Corridors of Power: the ‘Other’ Dollars, Recovering Stolen Italian Art, and More

Corridors of Power: the ‘Other’ Dollars, Recovering Stolen Italian Art, and More

WHO'S LOONIE NOW? -- For years, currency traders have largely been dismissive, not to say disparaging, about "other" dollars, among them the Canadian "loonie," New Zealand's "kiwi," and the Australian dollar. With the decline of the U.S. "greenback" and the rise in oil prices, the "other" dollars have come into their own -- and become ripe for currency speculation. On Monday, the Australian dollar (the Aussie? the kangaroo?) reached a 23-year high against its U.S. counterpart, having hopped to U.S. 91.8 cents, up from U.S. 91.1 cents Friday. With Australian interest rates widely expected to rise to 6.75 percent in November, the upward curve is likely to continue.

The "kiwi," which has only been in existence as New Zealand's dollar currency since the 1930s, is also climbing fast. It traded at U.S. 76.73 cents on Monday, up from 76.38 cents Friday. Canadians were bursting with pride this week as the loonie -- so called after the bird on the Canadian coins -- equaled its best rate since 1974, U.S. $1.0492. As the loonie (a.k.a. gavia immer) soared almost as high as the American bald eagle, Canadians promptly went on a buying spree in the United States, just as they have seen their American cousins do in Canada for years.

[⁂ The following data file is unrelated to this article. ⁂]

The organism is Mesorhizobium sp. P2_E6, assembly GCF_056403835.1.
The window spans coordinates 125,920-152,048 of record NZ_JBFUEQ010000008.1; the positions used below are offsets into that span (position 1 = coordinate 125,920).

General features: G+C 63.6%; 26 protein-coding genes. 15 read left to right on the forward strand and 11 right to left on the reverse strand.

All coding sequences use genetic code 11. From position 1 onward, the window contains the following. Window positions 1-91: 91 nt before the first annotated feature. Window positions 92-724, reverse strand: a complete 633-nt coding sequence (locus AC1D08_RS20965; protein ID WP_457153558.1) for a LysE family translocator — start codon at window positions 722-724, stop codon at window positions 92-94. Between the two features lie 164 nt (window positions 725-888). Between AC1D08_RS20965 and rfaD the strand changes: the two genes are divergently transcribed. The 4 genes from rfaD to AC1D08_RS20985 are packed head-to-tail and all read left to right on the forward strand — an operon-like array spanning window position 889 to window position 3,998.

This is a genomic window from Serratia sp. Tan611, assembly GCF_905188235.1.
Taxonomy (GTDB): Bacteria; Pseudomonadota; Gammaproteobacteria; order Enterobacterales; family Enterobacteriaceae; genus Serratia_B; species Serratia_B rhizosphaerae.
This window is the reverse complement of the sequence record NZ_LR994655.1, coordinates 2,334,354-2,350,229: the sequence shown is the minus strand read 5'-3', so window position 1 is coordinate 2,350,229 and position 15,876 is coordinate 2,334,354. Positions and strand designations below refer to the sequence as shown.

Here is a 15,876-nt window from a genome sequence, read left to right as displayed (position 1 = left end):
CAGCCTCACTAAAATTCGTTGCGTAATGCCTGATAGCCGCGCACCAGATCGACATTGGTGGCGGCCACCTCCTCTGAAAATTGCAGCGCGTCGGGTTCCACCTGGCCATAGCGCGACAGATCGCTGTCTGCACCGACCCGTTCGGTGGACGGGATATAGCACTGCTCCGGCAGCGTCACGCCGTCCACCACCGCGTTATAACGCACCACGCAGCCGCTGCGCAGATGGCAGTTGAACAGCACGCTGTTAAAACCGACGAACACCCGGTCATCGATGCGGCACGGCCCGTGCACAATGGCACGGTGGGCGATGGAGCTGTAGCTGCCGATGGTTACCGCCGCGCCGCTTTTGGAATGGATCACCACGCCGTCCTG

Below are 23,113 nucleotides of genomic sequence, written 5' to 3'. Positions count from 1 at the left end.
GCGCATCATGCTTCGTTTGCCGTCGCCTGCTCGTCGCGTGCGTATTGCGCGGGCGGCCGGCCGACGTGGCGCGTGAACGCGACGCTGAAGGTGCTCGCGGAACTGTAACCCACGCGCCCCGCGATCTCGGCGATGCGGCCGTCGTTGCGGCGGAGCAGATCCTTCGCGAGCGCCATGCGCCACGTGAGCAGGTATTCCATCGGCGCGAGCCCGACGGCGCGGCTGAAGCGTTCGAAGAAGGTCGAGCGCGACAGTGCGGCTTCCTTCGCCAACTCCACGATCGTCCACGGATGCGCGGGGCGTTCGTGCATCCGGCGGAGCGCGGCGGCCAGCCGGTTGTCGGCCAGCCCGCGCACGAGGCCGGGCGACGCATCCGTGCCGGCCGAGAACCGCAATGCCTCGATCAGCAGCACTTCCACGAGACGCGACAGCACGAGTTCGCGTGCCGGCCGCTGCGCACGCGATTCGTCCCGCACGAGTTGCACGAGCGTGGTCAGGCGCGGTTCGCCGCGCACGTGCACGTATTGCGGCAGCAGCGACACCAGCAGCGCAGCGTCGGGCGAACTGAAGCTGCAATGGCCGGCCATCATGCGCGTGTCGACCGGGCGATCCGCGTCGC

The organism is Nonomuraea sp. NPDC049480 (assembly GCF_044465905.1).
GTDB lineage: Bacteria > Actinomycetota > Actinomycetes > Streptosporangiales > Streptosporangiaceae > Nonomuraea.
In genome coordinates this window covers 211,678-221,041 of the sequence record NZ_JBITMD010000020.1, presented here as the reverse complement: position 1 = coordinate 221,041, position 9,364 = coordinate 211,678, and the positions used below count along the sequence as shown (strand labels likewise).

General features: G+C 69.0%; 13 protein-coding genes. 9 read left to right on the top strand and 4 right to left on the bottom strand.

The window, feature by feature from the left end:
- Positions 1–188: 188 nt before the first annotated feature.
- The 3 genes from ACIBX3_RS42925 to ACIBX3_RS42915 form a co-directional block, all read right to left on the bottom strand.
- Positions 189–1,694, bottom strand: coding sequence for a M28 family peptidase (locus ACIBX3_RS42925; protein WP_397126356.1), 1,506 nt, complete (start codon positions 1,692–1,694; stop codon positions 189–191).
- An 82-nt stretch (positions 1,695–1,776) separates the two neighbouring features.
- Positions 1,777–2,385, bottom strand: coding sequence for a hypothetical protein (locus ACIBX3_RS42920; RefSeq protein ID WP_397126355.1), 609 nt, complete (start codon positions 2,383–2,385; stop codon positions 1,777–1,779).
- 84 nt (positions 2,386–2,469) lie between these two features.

TAKE THE MONEY, PLEASE -- For some time now, Washington-based international lending institutions such as the World Bank, the International Monetary Fund and the Inter-American Development Bank have pondered questions about their future global role as a result of increasing prosperity and better economic management in many parts of their area of operation. It's not a subject bank officials like to discuss openly, but privately, for example, IDB sources say the bank is having trouble persuading some governments to accept its loans. What the IDB calls "middle income countries" such as Colombia and Peru (to distinguish them from the giants, like Brazil) have recently declined offers of funding from the European Development Bank and OPEC.

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